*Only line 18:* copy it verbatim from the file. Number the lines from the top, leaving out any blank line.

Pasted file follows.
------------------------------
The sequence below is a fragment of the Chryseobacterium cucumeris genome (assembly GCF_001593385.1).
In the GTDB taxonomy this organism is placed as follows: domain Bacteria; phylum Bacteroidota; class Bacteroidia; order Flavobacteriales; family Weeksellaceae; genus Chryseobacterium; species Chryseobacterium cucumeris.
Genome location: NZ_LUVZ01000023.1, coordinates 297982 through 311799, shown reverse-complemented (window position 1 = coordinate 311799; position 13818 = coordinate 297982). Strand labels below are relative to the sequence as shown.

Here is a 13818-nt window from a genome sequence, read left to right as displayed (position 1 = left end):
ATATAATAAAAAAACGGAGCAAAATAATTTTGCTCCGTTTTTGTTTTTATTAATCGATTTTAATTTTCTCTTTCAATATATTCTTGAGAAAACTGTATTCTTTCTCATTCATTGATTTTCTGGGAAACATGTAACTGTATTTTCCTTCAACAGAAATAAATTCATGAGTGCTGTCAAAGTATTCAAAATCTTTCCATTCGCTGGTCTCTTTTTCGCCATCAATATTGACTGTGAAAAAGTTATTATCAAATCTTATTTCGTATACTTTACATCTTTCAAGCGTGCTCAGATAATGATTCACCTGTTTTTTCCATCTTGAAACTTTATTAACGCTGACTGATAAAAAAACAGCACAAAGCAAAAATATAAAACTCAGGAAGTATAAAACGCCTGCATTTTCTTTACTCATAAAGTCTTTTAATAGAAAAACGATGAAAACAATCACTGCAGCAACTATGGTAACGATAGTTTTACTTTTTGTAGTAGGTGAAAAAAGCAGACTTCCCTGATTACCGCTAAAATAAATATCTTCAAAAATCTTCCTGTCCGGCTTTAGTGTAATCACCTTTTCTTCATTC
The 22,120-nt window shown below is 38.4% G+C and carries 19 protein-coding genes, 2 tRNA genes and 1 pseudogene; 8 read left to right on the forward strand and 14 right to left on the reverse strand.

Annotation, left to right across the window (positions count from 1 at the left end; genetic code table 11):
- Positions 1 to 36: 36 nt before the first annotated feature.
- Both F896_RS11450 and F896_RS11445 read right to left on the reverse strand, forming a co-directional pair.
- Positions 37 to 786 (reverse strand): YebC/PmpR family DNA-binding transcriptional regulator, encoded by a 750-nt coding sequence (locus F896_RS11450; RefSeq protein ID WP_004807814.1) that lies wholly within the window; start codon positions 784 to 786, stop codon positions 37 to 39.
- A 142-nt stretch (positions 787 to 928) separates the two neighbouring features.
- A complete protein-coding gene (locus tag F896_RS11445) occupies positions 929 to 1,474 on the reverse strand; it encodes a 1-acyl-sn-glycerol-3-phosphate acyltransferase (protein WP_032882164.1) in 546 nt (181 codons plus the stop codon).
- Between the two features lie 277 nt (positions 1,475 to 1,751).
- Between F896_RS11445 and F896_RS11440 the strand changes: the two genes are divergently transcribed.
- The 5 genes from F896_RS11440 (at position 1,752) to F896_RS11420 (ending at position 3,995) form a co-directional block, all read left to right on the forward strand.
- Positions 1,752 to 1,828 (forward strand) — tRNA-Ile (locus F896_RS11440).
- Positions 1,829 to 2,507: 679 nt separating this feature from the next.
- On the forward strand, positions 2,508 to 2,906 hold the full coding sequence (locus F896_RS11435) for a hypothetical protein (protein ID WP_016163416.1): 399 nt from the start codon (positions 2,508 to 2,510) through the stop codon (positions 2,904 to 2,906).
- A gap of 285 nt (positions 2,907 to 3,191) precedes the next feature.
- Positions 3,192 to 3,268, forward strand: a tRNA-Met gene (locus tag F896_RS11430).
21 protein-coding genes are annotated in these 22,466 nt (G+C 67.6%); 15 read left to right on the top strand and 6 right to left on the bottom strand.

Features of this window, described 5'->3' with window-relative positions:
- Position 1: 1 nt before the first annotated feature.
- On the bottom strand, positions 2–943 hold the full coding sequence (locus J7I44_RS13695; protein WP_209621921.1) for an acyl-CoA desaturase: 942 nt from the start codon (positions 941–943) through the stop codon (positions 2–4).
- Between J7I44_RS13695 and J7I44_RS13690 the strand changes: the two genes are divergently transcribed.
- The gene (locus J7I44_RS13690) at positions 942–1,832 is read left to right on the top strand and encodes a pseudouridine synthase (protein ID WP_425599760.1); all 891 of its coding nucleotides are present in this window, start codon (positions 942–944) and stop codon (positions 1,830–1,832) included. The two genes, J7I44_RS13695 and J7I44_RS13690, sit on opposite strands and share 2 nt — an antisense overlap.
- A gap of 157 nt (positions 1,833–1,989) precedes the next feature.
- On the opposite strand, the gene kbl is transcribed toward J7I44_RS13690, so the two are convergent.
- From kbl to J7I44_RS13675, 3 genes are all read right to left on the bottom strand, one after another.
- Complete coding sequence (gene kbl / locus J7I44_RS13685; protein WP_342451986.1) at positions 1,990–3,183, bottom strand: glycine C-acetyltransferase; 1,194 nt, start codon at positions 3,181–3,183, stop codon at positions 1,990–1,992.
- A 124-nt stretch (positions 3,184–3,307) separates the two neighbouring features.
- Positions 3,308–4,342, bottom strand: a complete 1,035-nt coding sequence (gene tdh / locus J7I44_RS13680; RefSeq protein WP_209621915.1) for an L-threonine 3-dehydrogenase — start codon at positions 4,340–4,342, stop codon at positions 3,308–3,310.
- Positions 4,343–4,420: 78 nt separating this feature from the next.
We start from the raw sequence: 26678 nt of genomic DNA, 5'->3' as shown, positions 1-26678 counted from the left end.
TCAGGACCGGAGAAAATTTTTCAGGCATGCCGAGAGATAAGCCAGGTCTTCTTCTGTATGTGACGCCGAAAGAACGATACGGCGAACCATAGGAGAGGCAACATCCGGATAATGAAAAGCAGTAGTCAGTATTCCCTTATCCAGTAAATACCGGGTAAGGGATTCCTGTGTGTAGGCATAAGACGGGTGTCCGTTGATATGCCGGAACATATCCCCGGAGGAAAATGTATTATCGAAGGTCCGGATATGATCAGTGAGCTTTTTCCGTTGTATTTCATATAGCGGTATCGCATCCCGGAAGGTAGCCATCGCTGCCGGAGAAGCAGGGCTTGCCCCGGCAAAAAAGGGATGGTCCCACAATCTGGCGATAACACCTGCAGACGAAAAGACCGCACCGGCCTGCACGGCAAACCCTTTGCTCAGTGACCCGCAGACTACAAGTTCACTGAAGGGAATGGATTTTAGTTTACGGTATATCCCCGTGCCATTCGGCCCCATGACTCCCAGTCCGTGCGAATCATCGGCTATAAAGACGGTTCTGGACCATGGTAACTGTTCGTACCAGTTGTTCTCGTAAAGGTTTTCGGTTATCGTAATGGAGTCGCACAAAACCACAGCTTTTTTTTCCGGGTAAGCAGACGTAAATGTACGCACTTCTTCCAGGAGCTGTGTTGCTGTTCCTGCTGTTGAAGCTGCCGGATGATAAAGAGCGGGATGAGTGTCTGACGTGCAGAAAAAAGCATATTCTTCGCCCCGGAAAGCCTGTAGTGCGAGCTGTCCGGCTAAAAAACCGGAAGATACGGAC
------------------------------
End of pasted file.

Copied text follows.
- On the forward strand, positions 2,508 to 2,906 hold the full coding sequence (locus F896_RS11435) for a hypothetical protein (protein ID WP_016163416.1): 399 nt from the start codon (positions 2,508 to 2,510) through the stop codon (positions 2,904 to 2,906).